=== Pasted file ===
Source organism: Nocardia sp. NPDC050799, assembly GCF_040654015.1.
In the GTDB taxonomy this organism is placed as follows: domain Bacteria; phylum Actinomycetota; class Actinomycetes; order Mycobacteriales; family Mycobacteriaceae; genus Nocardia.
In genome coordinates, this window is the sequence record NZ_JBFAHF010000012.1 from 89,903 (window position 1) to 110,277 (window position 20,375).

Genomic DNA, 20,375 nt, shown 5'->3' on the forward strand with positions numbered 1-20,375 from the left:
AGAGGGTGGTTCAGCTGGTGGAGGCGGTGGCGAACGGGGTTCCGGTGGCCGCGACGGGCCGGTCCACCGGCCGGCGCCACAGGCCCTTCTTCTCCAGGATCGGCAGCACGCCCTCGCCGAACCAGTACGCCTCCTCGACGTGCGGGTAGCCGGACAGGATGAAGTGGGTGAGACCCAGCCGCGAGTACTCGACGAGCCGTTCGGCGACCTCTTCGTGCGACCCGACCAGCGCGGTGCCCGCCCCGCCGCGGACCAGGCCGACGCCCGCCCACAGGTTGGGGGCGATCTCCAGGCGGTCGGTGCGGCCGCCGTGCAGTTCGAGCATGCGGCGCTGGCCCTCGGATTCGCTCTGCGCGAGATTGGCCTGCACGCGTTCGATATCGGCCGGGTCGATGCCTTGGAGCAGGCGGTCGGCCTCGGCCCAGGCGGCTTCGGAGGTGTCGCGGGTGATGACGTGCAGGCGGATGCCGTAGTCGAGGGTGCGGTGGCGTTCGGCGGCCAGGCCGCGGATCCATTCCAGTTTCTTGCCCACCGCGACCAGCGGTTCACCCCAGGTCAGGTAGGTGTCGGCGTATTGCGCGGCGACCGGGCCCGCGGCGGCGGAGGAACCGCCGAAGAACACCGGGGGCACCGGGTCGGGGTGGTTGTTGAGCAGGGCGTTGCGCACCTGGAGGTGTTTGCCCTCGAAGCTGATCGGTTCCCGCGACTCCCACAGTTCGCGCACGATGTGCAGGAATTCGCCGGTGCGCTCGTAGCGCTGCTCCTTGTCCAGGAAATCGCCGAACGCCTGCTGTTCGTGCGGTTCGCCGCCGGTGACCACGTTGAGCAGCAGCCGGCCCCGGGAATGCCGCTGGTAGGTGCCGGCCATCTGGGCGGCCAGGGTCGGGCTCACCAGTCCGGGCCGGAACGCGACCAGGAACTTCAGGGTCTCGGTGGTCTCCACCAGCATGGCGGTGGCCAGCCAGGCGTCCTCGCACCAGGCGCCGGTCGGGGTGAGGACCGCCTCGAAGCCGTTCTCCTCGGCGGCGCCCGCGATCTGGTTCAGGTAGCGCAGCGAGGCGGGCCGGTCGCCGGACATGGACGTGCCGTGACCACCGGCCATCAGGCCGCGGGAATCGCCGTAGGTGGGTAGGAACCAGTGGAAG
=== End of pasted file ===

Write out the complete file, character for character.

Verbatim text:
Source organism: Nocardia sp. NPDC050799, assembly GCF_040654015.1.
In the GTDB taxonomy this organism is placed as follows: domain Bacteria; phylum Actinomycetota; class Actinomycetes; order Mycobacteriales; family Mycobacteriaceae; genus Nocardia.
In genome coordinates, this window is the sequence record NZ_JBFAHF010000012.1 from 89,903 (window position 1) to 110,277 (window position 20,375).

Genomic DNA, 20,375 nt, shown 5'->3' on the forward strand with positions numbered 1-20,375 from the left:
AGAGGGTGGTTCAGCTGGTGGAGGCGGTGGCGAACGGGGTTCCGGTGGCCGCGACGGGCCGGTCCACCGGCCGGCGCCACAGGCCCTTCTTCTCCAGGATCGGCAGCACGCCCTCGCCGAACCAGTACGCCTCCTCGACGTGCGGGTAGCCGGACAGGATGAAGTGGGTGAGACCCAGCCGCGAGTACTCGACGAGCCGTTCGGCGACCTCTTCGTGCGACCCGACCAGCGCGGTGCCCGCCCCGCCGCGGACCAGGCCGACGCCCGCCCACAGGTTGGGGGCGATCTCCAGGCGGTCGGTGCGGCCGCCGTGCAGTTCGAGCATGCGGCGCTGGCCCTCGGATTCGCTCTGCGCGAGATTGGCCTGCACGCGTTCGATATCGGCCGGGTCGATGCCTTGGAGCAGGCGGTCGGCCTCGGCCCAGGCGGCTTCGGAGGTGTCGCGGGTGATGACGTGCAGGCGGATGCCGTAGTCGAGGGTGCGGTGGCGTTCGGCGGCCAGGCCGCGGATCCATTCCAGTTTCTTGCCCACCGCGACCAGCGGTTCACCCCAGGTCAGGTAGGTGTCGGCGTATTGCGCGGCGACCGGGCCCGCGGCGGCGGAGGAACCGCCGAAGAACACCGGGGGCACCGGGTCGGGGTGGTTGTTGAGCAGGGCGTTGCGCACCTGGAGGTGTTTGCCCTCGAAGCTGATCGGTTCCCGCGACTCCCACAGTTCGCGCACGATGTGCAGGAATTCGCCGGTGCGCTCGTAGCGCTGCTCCTTGTCCAGGAAATCGCCGAACGCCTGCTGTTCGTGCGGTTCGCCGCCGGTGACCACGTTGAGCAGCAGCCGGCCCCGGGAATGCCGCTGGTAGGTGCCGGCCATCTGGGCGGCCAGGGTCGGGCTCACCAGTCCGGGCCGGAACGCGACCAGGAACTTCAGGGTCTCGGTGGTCTCCACCAGCATGGCGGTGGCCAGCCAGGCGTCCTCGCACCAGGCGCCGGTCGGGGTGAGGACCGCCTCGAAGCCGTTCTCCTCGGCGGCGCCCGCGATCTGGTTCAGGTAGCGCAGCGAGGCGGGCCGGTCGCCGGACATGGACGTGCCGTGACCACCGGCCATCAGGCCGCGGGAATCGCCGTAGGTGGGTAGGAACCAGTGGAAG